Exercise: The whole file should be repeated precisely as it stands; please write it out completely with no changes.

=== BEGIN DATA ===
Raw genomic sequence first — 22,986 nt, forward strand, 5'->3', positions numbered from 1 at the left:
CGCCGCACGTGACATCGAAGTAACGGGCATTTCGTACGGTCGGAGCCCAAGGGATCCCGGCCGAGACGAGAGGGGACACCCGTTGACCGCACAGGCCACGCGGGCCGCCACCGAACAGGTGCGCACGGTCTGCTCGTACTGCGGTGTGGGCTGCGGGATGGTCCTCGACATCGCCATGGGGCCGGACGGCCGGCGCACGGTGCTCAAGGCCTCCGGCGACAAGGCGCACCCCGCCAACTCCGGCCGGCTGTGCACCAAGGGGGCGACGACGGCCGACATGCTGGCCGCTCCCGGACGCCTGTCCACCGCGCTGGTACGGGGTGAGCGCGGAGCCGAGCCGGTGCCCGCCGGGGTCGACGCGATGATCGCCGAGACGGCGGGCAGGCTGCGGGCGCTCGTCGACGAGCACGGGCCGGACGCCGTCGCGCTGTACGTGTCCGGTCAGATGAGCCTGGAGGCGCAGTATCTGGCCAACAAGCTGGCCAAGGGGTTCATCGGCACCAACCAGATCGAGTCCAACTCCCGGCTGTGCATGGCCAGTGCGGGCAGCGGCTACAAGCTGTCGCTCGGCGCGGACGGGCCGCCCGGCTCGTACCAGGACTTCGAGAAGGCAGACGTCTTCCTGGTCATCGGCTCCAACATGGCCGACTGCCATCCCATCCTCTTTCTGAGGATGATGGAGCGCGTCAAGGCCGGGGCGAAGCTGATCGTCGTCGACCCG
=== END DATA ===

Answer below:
Raw genomic sequence first — 22,986 nt, forward strand, 5'->3', positions numbered from 1 at the left:
CGCCGCACGTGACATCGAAGTAACGGGCATTTCGTACGGTCGGAGCCCAAGGGATCCCGGCCGAGACGAGAGGGGACACCCGTTGACCGCACAGGCCACGCGGGCCGCCACCGAACAGGTGCGCACGGTCTGCTCGTACTGCGGTGTGGGCTGCGGGATGGTCCTCGACATCGCCATGGGGCCGGACGGCCGGCGCACGGTGCTCAAGGCCTCCGGCGACAAGGCGCACCCCGCCAACTCCGGCCGGCTGTGCACCAAGGGGGCGACGACGGCCGACATGCTGGCCGCTCCCGGACGCCTGTCCACCGCGCTGGTACGGGGTGAGCGCGGAGCCGAGCCGGTGCCCGCCGGGGTCGACGCGATGATCGCCGAGACGGCGGGCAGGCTGCGGGCGCTCGTCGACGAGCACGGGCCGGACGCCGTCGCGCTGTACGTGTCCGGTCAGATGAGCCTGGAGGCGCAGTATCTGGCCAACAAGCTGGCCAAGGGGTTCATCGGCACCAACCAGATCGAGTCCAACTCCCGGCTGTGCATGGCCAGTGCGGGCAGCGGCTACAAGCTGTCGCTCGGCGCGGACGGGCCGCCCGGCTCGTACCAGGACTTCGAGAAGGCAGACGTCTTCCTGGTCATCGGCTCCAACATGGCCGACTGCCATCCCATCCTCTTTCTGAGGATGATGGAGCGCGTCAAGGCCGGGGCGAAGCTGATCGTCGTCGACCCG